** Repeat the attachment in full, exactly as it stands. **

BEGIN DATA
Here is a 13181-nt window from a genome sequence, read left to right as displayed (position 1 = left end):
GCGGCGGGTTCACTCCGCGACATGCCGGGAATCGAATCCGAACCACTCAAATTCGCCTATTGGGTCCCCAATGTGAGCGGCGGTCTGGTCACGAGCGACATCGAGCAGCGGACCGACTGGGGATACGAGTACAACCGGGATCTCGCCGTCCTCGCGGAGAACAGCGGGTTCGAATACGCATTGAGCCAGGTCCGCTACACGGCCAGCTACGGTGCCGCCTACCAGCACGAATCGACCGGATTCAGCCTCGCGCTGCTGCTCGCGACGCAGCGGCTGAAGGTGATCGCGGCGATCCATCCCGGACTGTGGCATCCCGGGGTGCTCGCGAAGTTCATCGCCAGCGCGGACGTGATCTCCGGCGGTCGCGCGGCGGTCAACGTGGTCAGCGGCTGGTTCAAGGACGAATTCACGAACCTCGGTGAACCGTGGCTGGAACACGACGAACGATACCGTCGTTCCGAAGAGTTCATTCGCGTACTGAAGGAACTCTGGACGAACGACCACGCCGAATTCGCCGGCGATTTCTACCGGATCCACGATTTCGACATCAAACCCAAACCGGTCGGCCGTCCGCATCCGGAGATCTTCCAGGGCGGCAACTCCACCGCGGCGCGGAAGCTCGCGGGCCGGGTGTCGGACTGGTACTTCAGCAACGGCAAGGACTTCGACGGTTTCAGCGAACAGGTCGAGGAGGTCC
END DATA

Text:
Here is a 13181-nt window from a genome sequence, read left to right as displayed (position 1 = left end):
GCGGCGGGTTCACTCCGCGACATGCCGGGAATCGAATCCGAACCACTCAAATTCGCCTATTGGGTCCCCAATGTGAGCGGCGGTCTGGTCACGAGCGACATCGAGCAGCGGACCGACTGGGGATACGAGTACAACCGGGATCTCGCCGTCCTCGCGGAGAACAGCGGGTTCGAATACGCATTGAGCCAGGTCCGCTACACGGCCAGCTACGGTGCCGCCTACCAGCACGAATCGACCGGATTCAGCCTCGCGCTGCTGCTCGCGACGCAGCGGCTGAAGGTGATCGCGGCGATCCATCCCGGACTGTGGCATCCCGGGGTGCTCGCGAAGTTCATCGCCAGCGCGGACGTGATCTCCGGCGGTCGCGCGGCGGTCAACGTGGTCAGCGGCTGGTTCAAGGACGAATTCACGAACCTCGGTGAACCGTGGCTGGAACACGACGAACGATACCGTCGTTCCGAAGAGTTCATTCGCGTACTGAAGGAACTCTGGACGAACGACCACGCCGAATTCGCCGGCGATTTCTACCGGATCCACGATTTCGACATCAAACCCAAACCGGTCGGCCGTCCGCATCCGGAGATCTTCCAGGGCGGCAACTCCACCGCGGCGCGGAAGCTCGCGGGCCGGGTGTCGGACTGGTACTTCAGCAACGGCAAGGACTTCGACGGTTTCAGCGAACAGGTCGAGGAGGTCC